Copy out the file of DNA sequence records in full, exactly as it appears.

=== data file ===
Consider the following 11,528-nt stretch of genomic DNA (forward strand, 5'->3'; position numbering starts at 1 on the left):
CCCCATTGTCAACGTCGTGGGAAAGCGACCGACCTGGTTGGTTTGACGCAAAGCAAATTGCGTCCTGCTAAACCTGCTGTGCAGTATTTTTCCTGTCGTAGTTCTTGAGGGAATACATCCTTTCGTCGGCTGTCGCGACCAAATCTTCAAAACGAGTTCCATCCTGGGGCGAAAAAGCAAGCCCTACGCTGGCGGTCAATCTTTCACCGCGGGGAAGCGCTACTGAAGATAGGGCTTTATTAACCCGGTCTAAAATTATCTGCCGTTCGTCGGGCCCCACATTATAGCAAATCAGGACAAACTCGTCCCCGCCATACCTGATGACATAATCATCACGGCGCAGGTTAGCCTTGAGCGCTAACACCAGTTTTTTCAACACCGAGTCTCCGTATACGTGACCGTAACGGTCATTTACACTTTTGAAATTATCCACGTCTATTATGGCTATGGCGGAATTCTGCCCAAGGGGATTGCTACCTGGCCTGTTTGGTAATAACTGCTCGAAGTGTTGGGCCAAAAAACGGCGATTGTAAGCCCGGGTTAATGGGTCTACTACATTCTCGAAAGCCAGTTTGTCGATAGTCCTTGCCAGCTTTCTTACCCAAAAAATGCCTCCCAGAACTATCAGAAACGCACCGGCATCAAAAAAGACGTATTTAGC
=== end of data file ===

Consider the following 11,528-nt stretch of genomic DNA (forward strand, 5'->3'; position numbering starts at 1 on the left):
CCCCATTGTCAACGTCGTGGGAAAGCGACCGACCTGGTTGGTTTGACGCAAAGCAAATTGCGTCCTGCTAAACCTGCTGTGCAGTATTTTTCCTGTCGTAGTTCTTGAGGGAATACATCCTTTCGTCGGCTGTCGCGACCAAATCTTCAAAACGAGTTCCATCCTGGGGCGAAAAAGCAAGCCCTACGCTGGCGGTCAATCTTTCACCGCGGGGAAGCGCTACTGAAGATAGGGCTTTATTAACCCGGTCTAAAATTATCTGCCGTTCGTCGGGCCCCACATTATAGCAAATCAGGACAAACTCGTCCCCGCCATACCTGATGACATAATCATCACGGCGCAGGTTAGCCTTGAGCGCTAACACCAGTTTTTTCAACACCGAGTCTCCGTATACGTGACCGTAACGGTCATTTACACTTTTGAAATTATCCACGTCTATTATGGCTATGGCGGAATTCTGCCCAAGGGGATTGCTACCTGGCCTGTTTGGTAATAACTGCTCGAAGTGTTGGGCCAAAAAACGGCGATTGTAAGCCCGGGTTAATGGGTCTACTACATTCTCGAAAGCCAGTTTGTCGATAGTCCTTGCCAGCTTTCTTACCCAAAAAATGCCTCCCAGAACTATCAGAAACGCACCGGCATCAAAAAAGACGTATTTAGC